The Humans of New York formula is foolproof. Photograph ordinary folks, conduct a brief interview in which the subject illuminates a rich and compelling inner life, share said content with millions of empaths, repeat until you sit down with Barack Obama.
Things get a bit fucky when Brandon Stanton finds someone extraordinarily compelling, who not only forces us to accept the fact every person around us harbours immense and revelatory beauty, but that a one-time President of the United States allegedly hired a sex worker every time he rolled into New York City.
That’s the takeaway from Humans Of New York’s latest post about Tanqueray, a woman introduced to the audience only through her stripper name, who apparently accrued decades of face-melting gossip from her time in New York City’s club scene.
Through three consecutive posts, Tanqueray has outlined a life of vibrancy and turmoil: tossed out of home at seventeen while pregnant, Tanqueray said she landed an internship at the storied Fashion Institute of Technology, which provided her work with for “the strippers and porn stars in Times Square. All my friends were gay people, because they never judged me. All I did was gay bars: drag queen contests, Crisco Disco, I loved the whole scene. And I couldn’t get enough of the costumes.”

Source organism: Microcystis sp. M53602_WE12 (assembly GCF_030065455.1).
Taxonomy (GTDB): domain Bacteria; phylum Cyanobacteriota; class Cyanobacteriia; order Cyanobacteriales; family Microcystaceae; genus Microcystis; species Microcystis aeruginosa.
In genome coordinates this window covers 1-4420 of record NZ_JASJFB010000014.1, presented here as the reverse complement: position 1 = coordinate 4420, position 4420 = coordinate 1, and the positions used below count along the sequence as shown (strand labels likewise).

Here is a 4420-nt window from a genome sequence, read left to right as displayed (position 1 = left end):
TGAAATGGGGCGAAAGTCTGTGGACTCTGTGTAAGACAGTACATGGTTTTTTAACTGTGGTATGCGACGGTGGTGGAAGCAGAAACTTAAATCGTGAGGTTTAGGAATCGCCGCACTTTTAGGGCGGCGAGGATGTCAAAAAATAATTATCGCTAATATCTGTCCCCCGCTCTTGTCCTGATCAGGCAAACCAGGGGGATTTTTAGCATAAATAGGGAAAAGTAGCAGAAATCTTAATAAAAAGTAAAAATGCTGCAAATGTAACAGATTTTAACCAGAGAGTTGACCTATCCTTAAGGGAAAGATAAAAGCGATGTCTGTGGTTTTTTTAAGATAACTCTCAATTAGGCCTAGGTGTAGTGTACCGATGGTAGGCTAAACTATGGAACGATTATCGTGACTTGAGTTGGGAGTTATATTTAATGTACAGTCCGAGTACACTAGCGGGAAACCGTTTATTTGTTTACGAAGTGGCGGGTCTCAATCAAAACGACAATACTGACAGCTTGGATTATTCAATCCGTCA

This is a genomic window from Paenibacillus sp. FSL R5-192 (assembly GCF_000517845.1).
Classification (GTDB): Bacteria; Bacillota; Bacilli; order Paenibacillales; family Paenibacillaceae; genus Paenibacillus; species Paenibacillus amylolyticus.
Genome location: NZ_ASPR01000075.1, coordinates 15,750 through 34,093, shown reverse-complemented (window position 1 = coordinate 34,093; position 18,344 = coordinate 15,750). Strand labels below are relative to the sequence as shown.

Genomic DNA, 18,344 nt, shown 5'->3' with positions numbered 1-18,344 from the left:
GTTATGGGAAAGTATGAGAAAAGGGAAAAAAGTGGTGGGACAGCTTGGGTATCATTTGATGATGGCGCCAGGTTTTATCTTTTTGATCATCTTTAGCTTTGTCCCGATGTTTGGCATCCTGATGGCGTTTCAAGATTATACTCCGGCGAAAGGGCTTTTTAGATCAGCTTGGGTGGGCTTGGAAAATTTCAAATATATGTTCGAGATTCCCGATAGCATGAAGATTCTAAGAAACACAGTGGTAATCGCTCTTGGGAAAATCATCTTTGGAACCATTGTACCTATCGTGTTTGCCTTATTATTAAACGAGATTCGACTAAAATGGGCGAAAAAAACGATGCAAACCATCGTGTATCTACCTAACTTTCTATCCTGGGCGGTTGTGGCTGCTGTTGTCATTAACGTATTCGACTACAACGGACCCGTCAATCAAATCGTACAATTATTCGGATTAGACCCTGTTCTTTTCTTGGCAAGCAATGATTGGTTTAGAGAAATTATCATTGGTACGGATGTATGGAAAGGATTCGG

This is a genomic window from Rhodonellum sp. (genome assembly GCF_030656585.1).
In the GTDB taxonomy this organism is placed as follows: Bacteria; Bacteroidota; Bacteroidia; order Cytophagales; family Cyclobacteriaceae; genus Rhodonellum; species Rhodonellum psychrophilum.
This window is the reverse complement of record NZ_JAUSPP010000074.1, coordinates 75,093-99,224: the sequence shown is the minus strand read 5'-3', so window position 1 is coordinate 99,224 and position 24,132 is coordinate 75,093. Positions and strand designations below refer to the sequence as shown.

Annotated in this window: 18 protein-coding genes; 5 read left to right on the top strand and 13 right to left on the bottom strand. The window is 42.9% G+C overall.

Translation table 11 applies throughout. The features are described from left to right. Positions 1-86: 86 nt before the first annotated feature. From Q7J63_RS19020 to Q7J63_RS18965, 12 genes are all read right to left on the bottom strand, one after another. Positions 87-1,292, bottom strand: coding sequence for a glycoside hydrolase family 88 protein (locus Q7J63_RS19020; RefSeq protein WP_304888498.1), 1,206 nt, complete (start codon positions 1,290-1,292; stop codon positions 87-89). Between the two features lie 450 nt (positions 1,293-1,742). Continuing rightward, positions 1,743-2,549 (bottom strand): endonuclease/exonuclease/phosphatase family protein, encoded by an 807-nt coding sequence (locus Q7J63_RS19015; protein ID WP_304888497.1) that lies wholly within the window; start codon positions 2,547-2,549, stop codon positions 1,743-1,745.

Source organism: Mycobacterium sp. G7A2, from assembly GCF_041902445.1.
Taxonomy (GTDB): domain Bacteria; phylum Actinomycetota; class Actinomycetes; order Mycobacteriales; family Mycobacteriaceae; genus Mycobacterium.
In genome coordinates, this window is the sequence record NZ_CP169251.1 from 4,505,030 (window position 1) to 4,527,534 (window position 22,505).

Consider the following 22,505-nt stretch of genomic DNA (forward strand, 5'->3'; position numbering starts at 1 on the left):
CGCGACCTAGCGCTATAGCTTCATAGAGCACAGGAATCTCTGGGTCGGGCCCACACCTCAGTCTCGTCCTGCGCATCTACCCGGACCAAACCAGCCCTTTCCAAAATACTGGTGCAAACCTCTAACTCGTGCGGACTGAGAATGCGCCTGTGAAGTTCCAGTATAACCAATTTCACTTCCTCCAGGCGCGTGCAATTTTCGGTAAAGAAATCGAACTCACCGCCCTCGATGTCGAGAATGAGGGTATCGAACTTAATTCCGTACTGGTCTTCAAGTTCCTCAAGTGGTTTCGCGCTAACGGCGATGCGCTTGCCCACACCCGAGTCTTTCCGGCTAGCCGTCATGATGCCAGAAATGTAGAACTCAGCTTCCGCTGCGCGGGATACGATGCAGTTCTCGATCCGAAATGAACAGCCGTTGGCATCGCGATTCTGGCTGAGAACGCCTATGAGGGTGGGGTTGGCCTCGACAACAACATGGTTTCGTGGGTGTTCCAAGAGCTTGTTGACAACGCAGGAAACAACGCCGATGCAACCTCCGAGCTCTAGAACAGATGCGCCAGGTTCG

She also harkened back to an encounter with a Hasidic rabbi. It’s a sentence which, in fairness, is the best novel I’ve read all year.
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“My mom threw me out of the house at seventeen for getting pregnant, then had me arrested when I tried to get my clothes. Then she fucked the head of parole to try to keep me in jail. She was some prime pussy back then. But the warden did some tests on me and found out I was smart, so I got a scholarship to go anywhere in New York. I chose the Fashion Institute of Technology, which I hated. But by that time I was already getting work making costumes for the strippers and porn stars in Times Square. All my friends were gay people, because they never judged me. All I did was gay bars: drag queen contests, Crisco Disco, I loved the whole scene. And I couldn’t get enough of the costumes. My friend Paris used to sit at the bar and sell stolen clothes from Bergdorf and Lord and Taylors, back before they had sensor tags. So I had the best wardrobe: mink coats, 5 inch heels, stockings with seams up the back. I looked like a drag queen, honey. One night a Hasidic rabbi tried to pick me up because he thought I was a tranny. I had to tell him: ‘Baby, this is real fish!”
Then came her rise in the scene, complete with this perfect anecdote:
In fact, one night after a show, I caught another dancer sneaking off to the Tate Hotel with our biggest tipper. Not allowed. So the next night we put a little itching powder in her G-string. Boy did she put on a show that night. Didn’t see her again until ‘The Longest Yard’ with Burt Reynolds. So I guess she finally fucked the right one.